The Nebraska Supreme Court today, by default, let stand a law meant to clear a route for the Keystone XL pipeline across the state and an underlying major aquifer.
I say default because the Supreme Court voted 4-3 in favor of landowners who’d challenged the law as unconstitutional. But, in Nebraska, five votes are necessary to declare a state law unconstitutional. Thus, the decision had the effect of vacating a lower court ruling that also sided with landowners.
The line will carry Canadian tar sands across the U.S. to Texas refineries that will ship finished products overseas. Much of the pipe has been made by (and already purchased from) the Welspun plant in Little Rock. Republicans have touted the line as a economic stimulus, but it’s job creation stimulus is slight, except for construction of the line.
Republican politicians joined forces with the Koch billionaires to push the project. The Kochs are a huge energy combine and the biggest leaseholder in the Alberta region where tar sands are extracted. Canadian experts say they’ll be a huge beneficiary from Keystone because it will encourage a general rise in tar sand production in Canada.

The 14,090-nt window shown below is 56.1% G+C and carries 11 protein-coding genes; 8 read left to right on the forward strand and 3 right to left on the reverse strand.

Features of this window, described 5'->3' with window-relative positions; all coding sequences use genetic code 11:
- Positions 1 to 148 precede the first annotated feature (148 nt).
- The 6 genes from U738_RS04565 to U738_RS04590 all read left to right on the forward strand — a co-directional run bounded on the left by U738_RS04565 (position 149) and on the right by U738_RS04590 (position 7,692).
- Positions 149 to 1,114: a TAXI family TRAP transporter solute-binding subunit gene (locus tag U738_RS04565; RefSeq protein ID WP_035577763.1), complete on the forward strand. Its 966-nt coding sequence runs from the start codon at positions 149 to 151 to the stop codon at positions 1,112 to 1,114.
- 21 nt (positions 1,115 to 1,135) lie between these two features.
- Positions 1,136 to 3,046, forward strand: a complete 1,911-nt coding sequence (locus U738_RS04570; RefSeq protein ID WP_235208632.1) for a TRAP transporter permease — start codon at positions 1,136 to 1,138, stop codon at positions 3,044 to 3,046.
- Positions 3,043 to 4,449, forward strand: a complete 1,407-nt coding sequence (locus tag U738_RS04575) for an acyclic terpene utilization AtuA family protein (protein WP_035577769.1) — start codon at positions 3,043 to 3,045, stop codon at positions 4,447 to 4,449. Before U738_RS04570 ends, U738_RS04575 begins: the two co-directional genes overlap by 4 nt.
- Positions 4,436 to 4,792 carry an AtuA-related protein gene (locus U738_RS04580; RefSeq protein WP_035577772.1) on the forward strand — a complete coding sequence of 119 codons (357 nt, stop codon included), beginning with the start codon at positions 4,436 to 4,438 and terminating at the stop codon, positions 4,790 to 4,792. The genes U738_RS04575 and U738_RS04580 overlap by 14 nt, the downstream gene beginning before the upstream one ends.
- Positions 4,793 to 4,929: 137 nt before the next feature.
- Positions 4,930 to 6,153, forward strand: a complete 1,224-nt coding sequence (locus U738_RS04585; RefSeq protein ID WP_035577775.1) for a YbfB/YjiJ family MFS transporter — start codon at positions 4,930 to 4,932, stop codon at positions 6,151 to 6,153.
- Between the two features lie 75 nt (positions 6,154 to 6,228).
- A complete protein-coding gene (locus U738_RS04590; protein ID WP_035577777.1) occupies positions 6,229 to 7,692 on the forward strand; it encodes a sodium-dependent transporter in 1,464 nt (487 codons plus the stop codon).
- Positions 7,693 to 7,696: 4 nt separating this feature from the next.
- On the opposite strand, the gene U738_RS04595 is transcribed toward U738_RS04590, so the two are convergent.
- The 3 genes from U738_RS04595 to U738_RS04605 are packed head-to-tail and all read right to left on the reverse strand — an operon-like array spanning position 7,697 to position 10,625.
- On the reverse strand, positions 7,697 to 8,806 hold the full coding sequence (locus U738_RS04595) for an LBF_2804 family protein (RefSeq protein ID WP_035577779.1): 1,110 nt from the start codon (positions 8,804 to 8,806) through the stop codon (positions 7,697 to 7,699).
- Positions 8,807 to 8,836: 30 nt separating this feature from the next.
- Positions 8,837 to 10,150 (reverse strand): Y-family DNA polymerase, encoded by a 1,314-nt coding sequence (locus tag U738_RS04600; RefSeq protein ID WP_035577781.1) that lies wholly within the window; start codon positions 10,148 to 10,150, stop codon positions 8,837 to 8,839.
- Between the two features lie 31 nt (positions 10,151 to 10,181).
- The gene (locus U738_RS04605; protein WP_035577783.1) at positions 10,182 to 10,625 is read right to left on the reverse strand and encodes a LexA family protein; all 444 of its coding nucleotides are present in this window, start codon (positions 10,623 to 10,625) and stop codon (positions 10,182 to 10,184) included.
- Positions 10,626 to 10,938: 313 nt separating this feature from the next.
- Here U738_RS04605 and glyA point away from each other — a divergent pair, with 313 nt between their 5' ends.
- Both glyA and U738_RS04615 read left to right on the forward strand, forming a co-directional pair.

Tom Cotton made the Keystone a favorite campaign theme in his successful race for Senate. Small coincidence, his campaign press spokesman, David Ray, just got hired to lead the Koch-financed Arkansas arm of its Americans for Prosperity. A Twitter message from AFP Arkansas this morning urged congressional approval of the Keystone pipeline. The Republican candidates that AFP spent hundreds of thousands of dollars to elect to the Arkansas legislature should be retweeting that shortly. I noted that AFP Arkansas touted Keystone with a message say oil exploration was down on public lands in the U.S. Well you might ask what that has to do with moving Canadian tar across sensitive Nebraska territory for energy billionaires to refine for sale to China.